Everyone knows that trail cameras can be an effective tool for tracking that huge buck or for just putting some more meat in the freezer. If you aren’t using your game camera properly though then you might as well not have one at all. Here’s how to get the best out of your trail camera.
Don’t Look at The Sun
No doubt you’ve been told that by your parents at some point or another. The sun is as bad for cameras as it is the human eye. There’s nothing worse than going back to your trail camera only to find that there’s a ton of pictures of absolutely nothing. The reason this happens is because of the heat and movement.
Pointing your camera in the direction of the sun leads to your camera detecting the heat and movement of plants blowing in the breeze. Game cameras are sensitive and this tricks them into thinking that a great piece of game is nearby and it wastes valuable storage space on your camera. It’s best to place your camera to the south of the trail and point it north. Remember that trail cameras are very sensitive to heat and noise. Avoid exposing them to any that doesn’t come from a living creature.
Make it Theft Proof
It’s a sad fact of life that if you leave your camera unprotected in the woods then it likely won’t be there when you come back. You can buy a commercial lock box for a game camera but many of them are no good. If you’re looking for, or live near, bears then you also need the heavy-duty option. Bears can destroy game cameras in seconds if you don’t protect them. You can put together your own heavy duty lock box or buy one from the same place you bought the camera.
If you don’t like the idea of a lock box then you should hang your camera out of the line of sight. Basically the higher you can get it the better. There are two benefits to this as it makes the camera less noticeable to humans but also to the game you’re tracking.
Hide Your Scent
While it’s not quite hunting season yet the bucks don’t know that. All he knows is that someone is nearby and he’s going to hide in a place you can’t find him. It’s important that you treat every trip with your camera as if it were a hunt and make yourself as scentless as possible, from your boots to your body. Ensure that everything is as clean and odor-free as possible. It also helps to schedule camera checks around rainfalls when you can.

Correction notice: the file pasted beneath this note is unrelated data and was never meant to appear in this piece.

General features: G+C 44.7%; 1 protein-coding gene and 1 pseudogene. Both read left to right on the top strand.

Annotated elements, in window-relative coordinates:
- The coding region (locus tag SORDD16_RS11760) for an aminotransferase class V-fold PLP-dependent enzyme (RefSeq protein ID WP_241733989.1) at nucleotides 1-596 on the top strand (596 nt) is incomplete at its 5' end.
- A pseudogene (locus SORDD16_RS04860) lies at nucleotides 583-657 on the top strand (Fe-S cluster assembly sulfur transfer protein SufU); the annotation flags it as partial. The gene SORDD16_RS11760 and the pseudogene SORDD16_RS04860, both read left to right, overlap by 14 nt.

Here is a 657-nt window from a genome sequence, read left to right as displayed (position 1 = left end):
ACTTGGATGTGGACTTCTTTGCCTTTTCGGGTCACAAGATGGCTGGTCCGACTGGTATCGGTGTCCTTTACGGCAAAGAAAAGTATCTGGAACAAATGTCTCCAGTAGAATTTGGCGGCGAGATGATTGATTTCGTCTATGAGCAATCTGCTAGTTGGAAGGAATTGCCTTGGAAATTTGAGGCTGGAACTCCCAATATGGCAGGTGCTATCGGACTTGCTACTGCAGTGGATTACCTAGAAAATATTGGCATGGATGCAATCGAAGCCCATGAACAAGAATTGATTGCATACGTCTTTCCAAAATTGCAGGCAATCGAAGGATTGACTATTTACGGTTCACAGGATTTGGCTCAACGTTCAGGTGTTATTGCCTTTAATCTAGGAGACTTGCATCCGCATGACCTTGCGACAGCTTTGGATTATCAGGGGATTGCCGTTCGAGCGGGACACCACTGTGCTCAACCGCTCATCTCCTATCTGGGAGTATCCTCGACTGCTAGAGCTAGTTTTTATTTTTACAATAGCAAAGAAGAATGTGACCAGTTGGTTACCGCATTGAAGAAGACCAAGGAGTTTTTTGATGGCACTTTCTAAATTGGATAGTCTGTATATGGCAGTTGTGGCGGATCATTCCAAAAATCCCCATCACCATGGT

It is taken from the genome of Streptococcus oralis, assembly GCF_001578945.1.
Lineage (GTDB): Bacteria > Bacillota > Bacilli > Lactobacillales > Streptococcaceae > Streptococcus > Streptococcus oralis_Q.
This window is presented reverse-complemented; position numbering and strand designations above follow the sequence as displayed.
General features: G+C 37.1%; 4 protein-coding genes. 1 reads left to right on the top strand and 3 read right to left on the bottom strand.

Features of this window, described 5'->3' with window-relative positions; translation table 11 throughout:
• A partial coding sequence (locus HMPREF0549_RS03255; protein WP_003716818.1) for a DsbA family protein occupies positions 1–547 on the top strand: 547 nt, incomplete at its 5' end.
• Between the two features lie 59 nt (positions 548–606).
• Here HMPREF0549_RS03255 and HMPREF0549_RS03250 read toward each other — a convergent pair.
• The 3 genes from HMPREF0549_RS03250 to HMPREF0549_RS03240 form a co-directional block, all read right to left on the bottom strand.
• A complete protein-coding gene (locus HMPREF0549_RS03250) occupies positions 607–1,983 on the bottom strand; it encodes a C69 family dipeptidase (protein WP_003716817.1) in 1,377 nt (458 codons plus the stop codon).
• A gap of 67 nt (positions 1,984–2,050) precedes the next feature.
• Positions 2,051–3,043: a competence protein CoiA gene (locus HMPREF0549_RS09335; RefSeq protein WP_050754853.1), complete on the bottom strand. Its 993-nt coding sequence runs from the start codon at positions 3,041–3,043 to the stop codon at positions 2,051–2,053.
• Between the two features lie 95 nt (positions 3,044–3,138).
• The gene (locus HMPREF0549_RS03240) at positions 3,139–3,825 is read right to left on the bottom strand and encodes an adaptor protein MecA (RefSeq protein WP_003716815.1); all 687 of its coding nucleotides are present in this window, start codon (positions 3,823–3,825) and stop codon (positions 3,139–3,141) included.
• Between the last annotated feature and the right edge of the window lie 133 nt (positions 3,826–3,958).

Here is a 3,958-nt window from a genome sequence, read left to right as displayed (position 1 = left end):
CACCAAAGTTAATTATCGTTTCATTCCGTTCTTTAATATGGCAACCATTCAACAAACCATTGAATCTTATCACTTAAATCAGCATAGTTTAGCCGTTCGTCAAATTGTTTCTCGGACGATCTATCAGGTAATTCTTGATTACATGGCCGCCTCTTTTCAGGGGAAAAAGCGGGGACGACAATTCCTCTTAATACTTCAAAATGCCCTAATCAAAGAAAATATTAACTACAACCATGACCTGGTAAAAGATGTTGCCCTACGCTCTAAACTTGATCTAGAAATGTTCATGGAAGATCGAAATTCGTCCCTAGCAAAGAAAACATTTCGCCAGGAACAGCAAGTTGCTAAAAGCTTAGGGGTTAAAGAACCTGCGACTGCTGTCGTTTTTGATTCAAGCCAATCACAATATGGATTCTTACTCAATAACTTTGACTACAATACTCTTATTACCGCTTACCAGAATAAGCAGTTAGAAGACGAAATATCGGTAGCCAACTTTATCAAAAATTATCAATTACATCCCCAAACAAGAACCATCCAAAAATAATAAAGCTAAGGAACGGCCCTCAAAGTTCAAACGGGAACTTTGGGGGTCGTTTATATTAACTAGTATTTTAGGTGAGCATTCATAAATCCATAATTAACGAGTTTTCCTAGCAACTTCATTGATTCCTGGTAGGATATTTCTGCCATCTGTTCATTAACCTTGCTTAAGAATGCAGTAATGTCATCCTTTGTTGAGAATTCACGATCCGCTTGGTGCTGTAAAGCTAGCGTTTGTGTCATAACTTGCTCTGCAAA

Put it Down and Don’t Come Back
One of the most common mistakes hunters make with trail cameras is being impatient and constantly going to check their camera. We get that it’s exciting to check the camera but going to and from your camera too much can scare away the bucks. Leave your camera alone for a while and don’t check it. This puts less pressure on the back and bucks don’t respond well to pressure as it is. Mature bucks are aware you’re moving even if you don’t think they are.
You should only use high quality batteries with your camera. You could save some money with a cheaper battery, sure, but those expensive lithium batteries last up to three times longer than the cheaper alkaline batteries. They are also better suited for extreme weather and give your flash some extra juice. A longer battery life also means that you can comfortably sit and leave your camera be for longer. So invest in a camera that has a good reputation for not being a battery power hog and then give it only the finest batteries for the best experience.